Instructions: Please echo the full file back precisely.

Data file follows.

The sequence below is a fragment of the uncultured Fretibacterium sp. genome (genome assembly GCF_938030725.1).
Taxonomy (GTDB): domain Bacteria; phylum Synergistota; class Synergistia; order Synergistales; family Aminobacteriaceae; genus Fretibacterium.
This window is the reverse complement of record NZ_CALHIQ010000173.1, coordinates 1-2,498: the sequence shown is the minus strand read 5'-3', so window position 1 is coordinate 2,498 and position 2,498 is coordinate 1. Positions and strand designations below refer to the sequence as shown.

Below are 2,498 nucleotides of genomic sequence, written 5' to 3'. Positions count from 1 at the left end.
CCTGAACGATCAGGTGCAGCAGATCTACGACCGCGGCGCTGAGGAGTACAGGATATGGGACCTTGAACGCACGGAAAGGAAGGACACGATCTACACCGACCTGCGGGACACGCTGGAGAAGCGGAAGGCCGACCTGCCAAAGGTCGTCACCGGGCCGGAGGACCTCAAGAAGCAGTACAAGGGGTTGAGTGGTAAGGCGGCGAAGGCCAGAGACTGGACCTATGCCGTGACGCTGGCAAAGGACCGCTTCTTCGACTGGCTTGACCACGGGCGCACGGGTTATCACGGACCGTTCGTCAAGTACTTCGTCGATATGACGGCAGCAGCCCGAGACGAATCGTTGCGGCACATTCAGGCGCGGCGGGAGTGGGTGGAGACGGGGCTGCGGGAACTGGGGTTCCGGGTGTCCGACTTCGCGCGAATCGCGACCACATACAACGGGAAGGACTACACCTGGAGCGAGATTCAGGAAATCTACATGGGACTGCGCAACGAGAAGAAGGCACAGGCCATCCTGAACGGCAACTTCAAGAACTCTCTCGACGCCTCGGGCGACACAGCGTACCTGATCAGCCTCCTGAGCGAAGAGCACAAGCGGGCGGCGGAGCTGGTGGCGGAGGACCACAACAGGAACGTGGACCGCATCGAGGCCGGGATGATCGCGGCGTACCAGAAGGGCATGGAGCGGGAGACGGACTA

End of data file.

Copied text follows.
The sequence below is a fragment of the uncultured Fretibacterium sp. genome (genome assembly GCF_938030725.1).
Taxonomy (GTDB): domain Bacteria; phylum Synergistota; class Synergistia; order Synergistales; family Aminobacteriaceae; genus Fretibacterium.
This window is the reverse complement of record NZ_CALHIQ010000173.1, coordinates 1-2,498: the sequence shown is the minus strand read 5'-3', so window position 1 is coordinate 2,498 and position 2,498 is coordinate 1. Positions and strand designations below refer to the sequence as shown.

Below are 2,498 nucleotides of genomic sequence, written 5' to 3'. Positions count from 1 at the left end.
CCTGAACGATCAGGTGCAGCAGATCTACGACCGCGGCGCTGAGGAGTACAGGATATGGGACCTTGAACGCACGGAAAGGAAGGACACGATCTACACCGACCTGCGGGACACGCTGGAGAAGCGGAAGGCCGACCTGCCAAAGGTCGTCACCGGGCCGGAGGACCTCAAGAAGCAGTACAAGGGGTTGAGTGGTAAGGCGGCGAAGGCCAGAGACTGGACCTATGCCGTGACGCTGGCAAAGGACCGCTTCTTCGACTGGCTTGACCACGGGCGCACGGGTTATCACGGACCGTTCGTCAAGTACTTCGTCGATATGACGGCAGCAGCCCGAGACGAATCGTTGCGGCACATTCAGGCGCGGCGGGAGTGGGTGGAGACGGGGCTGCGGGAACTGGGGTTCCGGGTGTCCGACTTCGCGCGAATCGCGACCACATACAACGGGAAGGACTACACCTGGAGCGAGATTCAGGAAATCTACATGGGACTGCGCAACGAGAAGAAGGCACAGGCCATCCTGAACGGCAACTTCAAGAACTCTCTCGACGCCTCGGGCGACACAGCGTACCTGATCAGCCTCCTGAGCGAAGAGCACAAGCGGGCGGCGGAGCTGGTGGCGGAGGACCACAACAGGAACGTGGACCGCATCGAGGCCGGGATGATCGCGGCGTACCAGAAGGGCATGGAGCGGGAGACGGACTA